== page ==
Michael Rogers, 36, returned to racing at the Dubai Tour this week, having been given the all-clear by the specialists who have been monitoring his heart defect. The Australian is still building his season around another strong Tour de France in service of Alberto Contador with his Tinkoff team, but knows time is running out on his career.
Rogers was training with his team in Gran Canaria when doctors detected some progression in his congenital bicuspid aortic valve disease. He was forced to skip the Tour Down Under while doctors arranged for some more detailed examinations, which came back with strong enough indicators that it was safe for him to resume racing.
"For now they've given me the OK," Rogers told Cyclingnews in Dubai. He was born with the condition, where the flap between the two heart chambers doesn't always keep the blood flowing in one direction. The back up means the heart has to work harder. As patients age, they can be at risk for the aorta to enlarge or even rupture, and can require surgical intervention. In Rogers', case, he says the defect has always been stable until last year.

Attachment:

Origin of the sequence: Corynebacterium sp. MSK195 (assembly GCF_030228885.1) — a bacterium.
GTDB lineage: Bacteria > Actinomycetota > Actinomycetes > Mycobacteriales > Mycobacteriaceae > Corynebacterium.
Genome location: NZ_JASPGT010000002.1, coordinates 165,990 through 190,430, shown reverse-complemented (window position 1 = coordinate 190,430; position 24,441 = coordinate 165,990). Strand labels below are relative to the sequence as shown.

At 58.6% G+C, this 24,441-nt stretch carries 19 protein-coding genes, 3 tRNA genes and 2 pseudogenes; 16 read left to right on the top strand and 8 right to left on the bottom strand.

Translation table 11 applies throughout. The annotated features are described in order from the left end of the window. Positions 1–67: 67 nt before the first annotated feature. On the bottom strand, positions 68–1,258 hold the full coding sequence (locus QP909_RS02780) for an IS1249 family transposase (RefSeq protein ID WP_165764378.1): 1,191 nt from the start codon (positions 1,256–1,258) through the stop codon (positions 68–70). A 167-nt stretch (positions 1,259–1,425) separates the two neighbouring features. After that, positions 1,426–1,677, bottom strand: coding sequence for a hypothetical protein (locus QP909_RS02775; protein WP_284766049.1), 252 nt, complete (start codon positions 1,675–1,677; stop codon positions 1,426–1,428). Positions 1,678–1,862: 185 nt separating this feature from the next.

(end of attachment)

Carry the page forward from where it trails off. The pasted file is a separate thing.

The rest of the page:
"They saw some progression in this last year. First and foremost it's about safety more that anything else. It's the heart so you can't play around with it," Rogers said. It's why he has decided that this year would be his absolute last in the pro peloton.
"That's one thing that came out of it - the specialists that I saw said they were quite happy for me to race another year or two, but after that the risk factor obviously increases."
There is still a chance that his season could end prematurely, he said. "Ultimately there might be a decision to make, but we'll take it one step at a time."
Until then, he continues to structure his season around having his "best ever Tour".
"I've always enjoyed what I do. I still adore getting out there on the bike and racing, and being teammates. I was still training at a good level in Gran Canaria."
He is racing in Dubai with limited personal goals but in support of his teammates. Slovakian Michael Kolar finished ninth behind Marcel Kittel in the stage 1 bunch sprint.
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